8 Reasons Texas Rangers Prospects Can Make Up for Loss of Free Agents
If Rangers fans were unfamiliar with the team's top prospects, this offseason has probably changed that.
The departure of key players and a failure to sign high-profile replacements have placed a significantly bigger burden on guys like Jurickson Profar, Mike Olt and Leonys Martin.
All is not lost, however. These players deserve the opportunity to earn their place within the organization. The Rangers don't necessarily have to sacrifice a year to do this, either.
Here are some reasons their prospects can make up for the players they lost.
Blue-Chip Prospects Ready to Make an Impact
A common perception is that Texas has let its best players fly the coop while they rummage though the trash looking for spare parts to replace them.
Not the case. The Rangers prospects are hardly spare parts. Three of them—Jurickson Profar, Mike Olt and Martin Perez—are some of the highest-ranked young players in baseball.
The Rangers farm system has been ranked in the top 10 for some time now and is frequently noted for its depth and star potential.
Of course, prospects are no sure thing, but these blue-chip prospects have little left to prove in the minors. It's time to see what they can do in the majors.
Including the playoffs, the Rangers have played 520 games the past three seasons with basically the same group of players.
Those two consecutive runs to the World Series definitely looked like it took a toll on the team mentally and physically down the stretch in 2012.
Along with the additional rest from an early playoff exit, the prospects replacing the Rangers' departed players gives them some needed fresh legs.
Whether it’s extra energy on the field or enthusiasm in the locker room, these young players offer a needed boost.
The Rangers got away from some of the things last year that made them successful the previous two years. One area in particular is their base stealing.
In 2011, Texas finished fifth in baseball with 143 stolen bases and a 76 percent success rate. That number plummeted in 2012, when they finished 24th in the league with 91 stolen bases and a 67 percent success rate.
This needs to change next year, and there’s a good chance it will.
What the Rangers are losing in power, they are gaining in speed with the expanded roles of Jurickson Profar and Leonys Martin. In addition to stealing bases, these youngsters can also potentially stretch singles into doubles, doubles into triples and so on.
Speed can create runs, and the team now has more of it in 2013.
Return of Small Ball
It seems like the Rangers lost a bit of their identity in 2012. This continues the theme of how they abandoned some of what made them so successful offensively in 2010-11.
Ron Washington is a big proponent of small ball, and it’s a lot of fun to watch when it’s clicking on all cylinders.
Bunting, hit and runs, squeeze plays and double steals are all creative ways to manufacture runs. Players like Profar and Martin—in addition to Ian Kinsler, Elvis Andrus and Craig Gentry—have the skill sets to make these plays work.
For at least the first half of 2013, Rangers fans should see an increase in small ball. The team can no longer sit back and wait for Josh Hamilton or Mike Napoli to crack a three-run homer and break the game open.
By continually holding on to their top prospects, Jon Daniels and the front office have shown a great deal of faith in their farm system, in particular Profar, Olt and Perez.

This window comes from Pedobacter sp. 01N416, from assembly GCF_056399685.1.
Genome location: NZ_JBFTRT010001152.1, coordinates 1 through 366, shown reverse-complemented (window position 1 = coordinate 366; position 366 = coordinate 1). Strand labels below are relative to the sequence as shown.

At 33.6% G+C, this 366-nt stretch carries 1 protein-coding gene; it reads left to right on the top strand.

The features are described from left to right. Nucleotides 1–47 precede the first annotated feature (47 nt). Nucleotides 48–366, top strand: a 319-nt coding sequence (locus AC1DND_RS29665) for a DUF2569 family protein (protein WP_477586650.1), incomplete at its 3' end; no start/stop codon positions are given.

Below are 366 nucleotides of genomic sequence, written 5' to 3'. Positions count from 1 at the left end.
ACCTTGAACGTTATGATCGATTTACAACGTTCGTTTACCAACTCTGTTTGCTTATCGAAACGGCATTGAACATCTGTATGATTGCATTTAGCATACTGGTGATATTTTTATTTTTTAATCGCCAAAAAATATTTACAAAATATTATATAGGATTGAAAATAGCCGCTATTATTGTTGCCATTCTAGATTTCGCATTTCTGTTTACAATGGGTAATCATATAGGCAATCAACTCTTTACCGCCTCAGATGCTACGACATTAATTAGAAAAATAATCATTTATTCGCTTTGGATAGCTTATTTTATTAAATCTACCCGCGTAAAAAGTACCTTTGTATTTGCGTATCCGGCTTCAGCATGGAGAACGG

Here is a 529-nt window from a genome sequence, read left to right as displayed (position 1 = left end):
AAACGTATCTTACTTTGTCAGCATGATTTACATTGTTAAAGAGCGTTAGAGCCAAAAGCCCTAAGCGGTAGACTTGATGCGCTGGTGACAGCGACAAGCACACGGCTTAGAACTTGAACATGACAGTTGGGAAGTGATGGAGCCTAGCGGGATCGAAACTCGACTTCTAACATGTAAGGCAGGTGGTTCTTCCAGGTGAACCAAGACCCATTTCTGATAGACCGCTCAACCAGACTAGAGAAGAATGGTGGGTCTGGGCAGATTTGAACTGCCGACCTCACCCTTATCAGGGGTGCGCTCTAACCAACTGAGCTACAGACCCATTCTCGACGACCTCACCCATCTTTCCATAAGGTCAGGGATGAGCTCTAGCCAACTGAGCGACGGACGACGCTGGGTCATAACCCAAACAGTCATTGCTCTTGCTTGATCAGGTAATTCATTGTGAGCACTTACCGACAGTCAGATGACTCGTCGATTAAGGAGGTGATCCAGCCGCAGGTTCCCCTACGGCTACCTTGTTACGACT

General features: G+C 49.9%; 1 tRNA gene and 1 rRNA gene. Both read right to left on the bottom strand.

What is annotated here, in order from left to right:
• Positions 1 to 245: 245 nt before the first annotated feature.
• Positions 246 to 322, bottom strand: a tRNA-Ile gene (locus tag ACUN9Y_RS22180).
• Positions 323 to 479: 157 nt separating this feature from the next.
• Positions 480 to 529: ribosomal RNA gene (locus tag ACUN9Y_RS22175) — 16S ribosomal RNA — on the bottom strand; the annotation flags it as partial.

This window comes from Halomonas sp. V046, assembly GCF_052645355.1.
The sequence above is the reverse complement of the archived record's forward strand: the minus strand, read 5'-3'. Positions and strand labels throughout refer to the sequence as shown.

These prospects have been afforded a unique opportunity to establish themselves as young players on a team that plans to compete for a championship.
Naturally, this gives them much to prove next year.
They should not only want to prove they belong in the big leagues, but also to validate the faith the front office showed in them.
How Prospects Can Improve the Rotation
The production the Rangers are losing is difficult but not impossible to replace.
In the rotation, the team needs a fifth starter until Colby Lewis is ready to return.
Scott Feldman filled that role for a large portion of last season and finished 6-11 with a 5.09 ERA. There was also Roy Oswalt, who was banished to the bullpen during the least productive season of his stellar career. He finished 4-3 with a 5.80 ERA.
For now, it looks like Martin Perez is a leading candidate for the fifth spot until Lewis returns. Other names include Justin Grimm and perhaps Robbie Ross.
They are young and still unproven, but their predecessors did not set the bar very high a year ago.
How Prospects Can Improve the Lineup
Then, there is the offense.
Despite leading the league in runs scored a year ago, there are still areas where improvement is not completely out of reach.
For example, Mike Napoli hit 24 home runs in 2012 in 352 at-bats, but he also hit just .227 and struck out 125 times in an injury-riddled season. In addition to A.J. Pierzynski, prospect Mike Olt is a candidate to hit 20-plus homers given a full season of at-bats.
Also, Michael Young’s -2.4 WAR from last season shouldn’t be very difficult for his replacement (likely Profar) to improve upon.
Josh Hamilton’s 43 home runs and 128 RBI are a different story. There is no prospect in the system ready to replicate those numbers. The best the team can hope for is that his replacement—probably a platoon of Gentry and Martin—can improve on Hamilton’s strikeouts (162) and play more consistently (he hit .223 in June, .177 in July and .259 in September).
A great farm system also gives the Rangers a bevy of options in the trade market.
While nothing has materialized to this point, there is still plenty of time between now and the 2013 trade deadline to weigh the options of moving their prized prospects for an impact player.
They have done this in years past, like the Cliff Lee deal.
This appears very quiet at this point. However, it is an option the team must keep open.
Like the new article format? Send us feedback!